Today’s Read: New York City Homeless Shelters Get Warm Welcome
While Coalition for the Homeless diligently advocates for permanent housing solutions that can address the root causes of homelessness, we also acknowledge that shelters serve a vital emergency need. New York City’s right to shelter ensures that we do not have the massive tent encampments seen in so many other cities across the country, and offers more than 60,000 New Yorkers each night shelter from the elements and a place to sleep instead of being relegated to the streets.
But far too often, the news that a shelter is opening nearby is met with vociferous opposition from local businesses and residents. Some community members react with knee-jerk resistance, based on harmful negative stereotypes and unfounded fears.
Although the “NIMBY” voices tend to be loudest, others recognize that the record numbers of men, women, and children experiencing homelessness deserve compassion rather than scorn. For the past three years, the Coalition has sought to elevate those unsung heroes who warmly welcome their homeless neighbors with our annual Compassionate Communities Award. Across the city, community members are stepping up and contributing what they can in order to make sure their homeless neighbors have the support, resources, and encouragement they need.
Last year’s honoree, Welcoming Neighbors Northwest Bronx, was recently profiled by Tyler Blint-Welsh in The Wall Street Journal:
In 2017, Ivan Braun, a 74-year-old resident of the Kingsbridge neighborhood in the Bronx, helped found Welcoming Neighbors, a group created as a direct response to local opposition over plans to open a shelter called Broadway Family Plaza. Mr. Braun said he was inspired by Give Me Shelter BK, a group based in Kensington, Brooklyn, that formed out of similar circumstances.
Since Broadway Family Plaza opened in his neighborhood, Mr. Braun has helped spearhead a number of events to integrate families to the area. The group, which meets in Kingsbridge residents’ living rooms and at nearby Manhattan College, has planned annual Halloween parties, Thanksgiving and Christmas dinners, as well as celebrations for Mother’s and Father’s Day. One Kingsbridge resident who initially opposed the shelter is now one of the group’s most dedicated volunteers.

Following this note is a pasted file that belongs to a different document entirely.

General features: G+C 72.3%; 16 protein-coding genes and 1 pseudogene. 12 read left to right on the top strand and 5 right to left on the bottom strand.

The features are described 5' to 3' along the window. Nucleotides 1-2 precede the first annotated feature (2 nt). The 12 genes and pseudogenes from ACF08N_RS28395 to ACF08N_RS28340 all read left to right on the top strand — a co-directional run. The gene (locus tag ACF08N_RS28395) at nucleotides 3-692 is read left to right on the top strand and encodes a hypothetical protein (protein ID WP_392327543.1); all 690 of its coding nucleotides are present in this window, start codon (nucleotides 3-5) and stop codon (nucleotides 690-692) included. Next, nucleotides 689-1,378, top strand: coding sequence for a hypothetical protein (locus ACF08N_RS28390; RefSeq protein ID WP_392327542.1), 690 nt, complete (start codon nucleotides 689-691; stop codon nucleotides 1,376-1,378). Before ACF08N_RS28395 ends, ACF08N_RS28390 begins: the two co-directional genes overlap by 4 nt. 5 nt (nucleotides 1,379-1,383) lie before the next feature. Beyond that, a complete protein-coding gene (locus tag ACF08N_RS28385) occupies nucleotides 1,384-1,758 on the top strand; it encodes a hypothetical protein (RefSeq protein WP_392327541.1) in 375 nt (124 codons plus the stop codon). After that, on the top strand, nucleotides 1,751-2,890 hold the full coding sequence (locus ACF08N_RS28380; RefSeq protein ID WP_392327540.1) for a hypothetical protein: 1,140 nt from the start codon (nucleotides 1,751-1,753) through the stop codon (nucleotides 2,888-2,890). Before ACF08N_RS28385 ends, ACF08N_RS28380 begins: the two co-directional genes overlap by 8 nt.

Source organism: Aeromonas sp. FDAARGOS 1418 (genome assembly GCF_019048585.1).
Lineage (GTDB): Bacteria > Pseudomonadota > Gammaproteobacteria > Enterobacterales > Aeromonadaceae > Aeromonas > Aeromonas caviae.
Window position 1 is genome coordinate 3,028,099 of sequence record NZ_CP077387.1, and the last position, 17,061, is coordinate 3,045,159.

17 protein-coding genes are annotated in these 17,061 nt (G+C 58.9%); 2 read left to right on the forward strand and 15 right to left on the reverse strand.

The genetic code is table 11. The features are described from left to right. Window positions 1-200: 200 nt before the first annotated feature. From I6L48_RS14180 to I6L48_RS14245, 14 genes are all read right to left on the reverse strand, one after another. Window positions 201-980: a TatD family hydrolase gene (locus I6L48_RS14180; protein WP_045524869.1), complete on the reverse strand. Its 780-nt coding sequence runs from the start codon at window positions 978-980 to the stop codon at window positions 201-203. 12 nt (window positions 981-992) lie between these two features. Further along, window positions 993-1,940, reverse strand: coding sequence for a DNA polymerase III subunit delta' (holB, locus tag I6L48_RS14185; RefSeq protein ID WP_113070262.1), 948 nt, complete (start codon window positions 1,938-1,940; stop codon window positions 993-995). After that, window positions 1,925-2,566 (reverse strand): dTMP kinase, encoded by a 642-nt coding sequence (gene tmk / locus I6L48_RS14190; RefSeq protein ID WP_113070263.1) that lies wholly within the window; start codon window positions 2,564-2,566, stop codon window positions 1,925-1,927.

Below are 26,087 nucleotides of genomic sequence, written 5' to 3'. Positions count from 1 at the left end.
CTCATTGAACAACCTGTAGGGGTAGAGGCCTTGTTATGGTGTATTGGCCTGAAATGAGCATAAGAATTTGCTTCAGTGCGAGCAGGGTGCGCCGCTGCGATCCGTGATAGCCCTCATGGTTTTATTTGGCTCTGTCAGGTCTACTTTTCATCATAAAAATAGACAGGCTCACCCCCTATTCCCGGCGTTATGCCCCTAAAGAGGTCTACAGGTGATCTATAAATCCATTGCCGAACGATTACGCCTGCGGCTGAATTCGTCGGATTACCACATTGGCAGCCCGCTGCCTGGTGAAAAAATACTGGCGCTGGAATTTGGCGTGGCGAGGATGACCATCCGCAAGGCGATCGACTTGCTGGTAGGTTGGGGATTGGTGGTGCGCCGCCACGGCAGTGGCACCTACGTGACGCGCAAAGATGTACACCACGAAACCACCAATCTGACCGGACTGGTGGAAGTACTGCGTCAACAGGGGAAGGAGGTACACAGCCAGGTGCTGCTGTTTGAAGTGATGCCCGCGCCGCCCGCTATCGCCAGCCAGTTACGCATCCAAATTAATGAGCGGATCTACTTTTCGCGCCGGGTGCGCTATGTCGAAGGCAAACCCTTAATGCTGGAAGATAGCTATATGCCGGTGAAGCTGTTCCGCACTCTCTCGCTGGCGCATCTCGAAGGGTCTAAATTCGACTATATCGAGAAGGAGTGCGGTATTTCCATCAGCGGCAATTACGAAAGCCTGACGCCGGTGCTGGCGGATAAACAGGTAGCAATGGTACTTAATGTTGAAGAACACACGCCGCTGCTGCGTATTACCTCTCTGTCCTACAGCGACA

“When there was clear opposition and people claiming that the world was going to end if a few homeless people started to have a good place to live in our community, the illogic of that needed to be addressed,” he said in a recent interview.
New York Councilwoman Helen Rosenthal, a Democrat who represents the Upper West Side in Manhattan, brought Mr. Braun to speak to a community meeting last month after she grew concerned about the backlash to a shelter being sited in her district. She encouraged Upper West Side residents to create a similar organization. Residents have since met several times since early June at a local synagogue to help set goals for the informal group and divvy up roles.
“There’s a homelessness crisis and we think it’s an all-hands-on-deck kind of situation. Everyone who lives here needs to be thinking of this, and determining how they can be of service,” said Sarah Crean, Ms. Rosenthal’s spokeswoman.
If you would like to nominate a group for the 2019 Compassionate Communities Award, please email firstname.lastname@example.org by September 30th.